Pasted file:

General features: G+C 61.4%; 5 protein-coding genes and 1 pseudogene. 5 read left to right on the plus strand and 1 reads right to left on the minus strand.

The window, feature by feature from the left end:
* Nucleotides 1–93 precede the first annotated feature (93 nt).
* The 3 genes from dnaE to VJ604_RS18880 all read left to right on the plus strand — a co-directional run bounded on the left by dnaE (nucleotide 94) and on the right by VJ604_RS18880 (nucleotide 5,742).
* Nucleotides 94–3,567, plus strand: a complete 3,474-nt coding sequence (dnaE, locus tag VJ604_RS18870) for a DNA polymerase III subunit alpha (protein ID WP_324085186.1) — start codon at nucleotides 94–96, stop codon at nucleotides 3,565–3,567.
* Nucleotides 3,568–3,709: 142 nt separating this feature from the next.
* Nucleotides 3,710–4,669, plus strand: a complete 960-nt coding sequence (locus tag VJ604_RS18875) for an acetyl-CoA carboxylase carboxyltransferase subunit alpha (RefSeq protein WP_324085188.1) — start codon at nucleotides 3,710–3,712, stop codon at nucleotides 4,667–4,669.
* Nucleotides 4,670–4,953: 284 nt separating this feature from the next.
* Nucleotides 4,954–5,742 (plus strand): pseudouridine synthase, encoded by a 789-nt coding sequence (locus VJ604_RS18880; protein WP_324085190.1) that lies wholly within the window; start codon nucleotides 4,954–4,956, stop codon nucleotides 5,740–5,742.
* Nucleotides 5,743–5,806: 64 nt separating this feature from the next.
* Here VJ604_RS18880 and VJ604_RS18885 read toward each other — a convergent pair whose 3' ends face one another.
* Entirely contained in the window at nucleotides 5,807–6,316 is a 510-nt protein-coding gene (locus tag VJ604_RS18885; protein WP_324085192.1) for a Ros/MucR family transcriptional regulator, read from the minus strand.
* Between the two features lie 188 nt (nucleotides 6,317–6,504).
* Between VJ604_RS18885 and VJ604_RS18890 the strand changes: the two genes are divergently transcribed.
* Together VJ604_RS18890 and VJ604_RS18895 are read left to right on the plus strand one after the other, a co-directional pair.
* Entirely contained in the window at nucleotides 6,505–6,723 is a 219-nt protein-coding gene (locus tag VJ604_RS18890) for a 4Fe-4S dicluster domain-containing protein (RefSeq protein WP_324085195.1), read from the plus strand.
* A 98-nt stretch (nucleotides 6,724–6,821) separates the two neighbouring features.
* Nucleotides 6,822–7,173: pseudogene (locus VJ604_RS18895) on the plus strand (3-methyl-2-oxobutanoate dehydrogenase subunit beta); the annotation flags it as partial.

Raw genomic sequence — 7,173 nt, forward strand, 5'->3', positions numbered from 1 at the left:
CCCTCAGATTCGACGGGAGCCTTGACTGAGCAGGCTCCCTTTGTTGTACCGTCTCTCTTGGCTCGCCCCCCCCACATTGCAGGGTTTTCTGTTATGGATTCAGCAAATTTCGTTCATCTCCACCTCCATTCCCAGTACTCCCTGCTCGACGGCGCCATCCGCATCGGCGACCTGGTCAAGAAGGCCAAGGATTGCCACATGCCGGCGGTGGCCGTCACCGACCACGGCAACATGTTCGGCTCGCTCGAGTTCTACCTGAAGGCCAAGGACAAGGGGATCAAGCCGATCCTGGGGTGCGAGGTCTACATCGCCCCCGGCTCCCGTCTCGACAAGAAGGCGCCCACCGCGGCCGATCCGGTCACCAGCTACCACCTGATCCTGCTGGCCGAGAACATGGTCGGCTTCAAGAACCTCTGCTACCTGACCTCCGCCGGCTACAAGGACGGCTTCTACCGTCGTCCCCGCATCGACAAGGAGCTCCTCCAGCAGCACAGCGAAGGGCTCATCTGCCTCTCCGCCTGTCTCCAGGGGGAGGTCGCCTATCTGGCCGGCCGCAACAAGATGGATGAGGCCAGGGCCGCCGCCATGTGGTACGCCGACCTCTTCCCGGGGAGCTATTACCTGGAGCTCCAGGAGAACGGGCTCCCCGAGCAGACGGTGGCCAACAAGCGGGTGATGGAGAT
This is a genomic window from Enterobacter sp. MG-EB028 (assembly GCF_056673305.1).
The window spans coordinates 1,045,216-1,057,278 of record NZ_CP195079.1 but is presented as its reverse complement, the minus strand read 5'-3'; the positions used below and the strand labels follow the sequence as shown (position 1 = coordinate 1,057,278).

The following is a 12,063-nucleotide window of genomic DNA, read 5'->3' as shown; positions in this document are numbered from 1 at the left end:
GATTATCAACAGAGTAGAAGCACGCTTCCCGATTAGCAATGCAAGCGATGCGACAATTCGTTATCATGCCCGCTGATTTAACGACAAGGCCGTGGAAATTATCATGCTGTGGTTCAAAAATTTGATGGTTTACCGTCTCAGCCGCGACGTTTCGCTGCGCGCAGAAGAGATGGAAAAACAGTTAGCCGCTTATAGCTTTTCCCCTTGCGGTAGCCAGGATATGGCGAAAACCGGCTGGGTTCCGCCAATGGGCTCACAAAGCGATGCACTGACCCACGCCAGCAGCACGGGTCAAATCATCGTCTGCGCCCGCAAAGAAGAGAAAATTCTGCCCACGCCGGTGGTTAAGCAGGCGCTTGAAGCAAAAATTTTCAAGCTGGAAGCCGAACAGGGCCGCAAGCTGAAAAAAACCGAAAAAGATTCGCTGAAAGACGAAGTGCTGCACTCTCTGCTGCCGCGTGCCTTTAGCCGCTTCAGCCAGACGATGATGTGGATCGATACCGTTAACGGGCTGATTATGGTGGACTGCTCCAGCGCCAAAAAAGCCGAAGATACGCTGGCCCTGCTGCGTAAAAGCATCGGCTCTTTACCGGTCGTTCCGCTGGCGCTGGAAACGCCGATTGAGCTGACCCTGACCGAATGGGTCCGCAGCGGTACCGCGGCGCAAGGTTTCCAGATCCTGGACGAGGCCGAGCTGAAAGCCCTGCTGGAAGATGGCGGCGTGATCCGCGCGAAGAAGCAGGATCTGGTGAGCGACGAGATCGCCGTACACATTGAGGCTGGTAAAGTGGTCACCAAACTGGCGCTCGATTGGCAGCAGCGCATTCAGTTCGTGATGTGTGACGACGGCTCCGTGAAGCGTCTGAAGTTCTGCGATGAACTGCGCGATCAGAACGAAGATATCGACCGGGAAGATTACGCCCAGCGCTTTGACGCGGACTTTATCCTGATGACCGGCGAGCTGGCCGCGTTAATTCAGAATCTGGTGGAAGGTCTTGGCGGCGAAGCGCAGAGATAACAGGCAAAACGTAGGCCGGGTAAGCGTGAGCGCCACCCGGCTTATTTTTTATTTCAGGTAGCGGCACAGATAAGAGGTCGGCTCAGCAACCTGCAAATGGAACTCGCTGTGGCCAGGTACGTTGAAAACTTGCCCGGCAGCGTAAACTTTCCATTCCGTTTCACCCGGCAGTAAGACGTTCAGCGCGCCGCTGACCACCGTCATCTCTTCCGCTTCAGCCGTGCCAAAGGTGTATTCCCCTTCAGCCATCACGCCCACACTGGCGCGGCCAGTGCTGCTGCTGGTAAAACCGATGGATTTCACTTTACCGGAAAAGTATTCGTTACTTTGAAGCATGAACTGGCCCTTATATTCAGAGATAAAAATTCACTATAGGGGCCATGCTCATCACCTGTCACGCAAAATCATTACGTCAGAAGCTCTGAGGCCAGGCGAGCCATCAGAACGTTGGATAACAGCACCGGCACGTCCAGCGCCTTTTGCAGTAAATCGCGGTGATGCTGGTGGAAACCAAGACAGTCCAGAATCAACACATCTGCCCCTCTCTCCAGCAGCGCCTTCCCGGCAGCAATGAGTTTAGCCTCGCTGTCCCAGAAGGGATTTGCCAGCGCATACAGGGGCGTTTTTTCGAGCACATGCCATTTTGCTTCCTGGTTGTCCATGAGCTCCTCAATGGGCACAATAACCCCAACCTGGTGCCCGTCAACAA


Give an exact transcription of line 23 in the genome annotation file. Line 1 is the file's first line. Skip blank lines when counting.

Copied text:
The following is a 12,063-nucleotide window of genomic DNA, read 5'->3' as shown; positions in this document are numbered from 1 at the left end: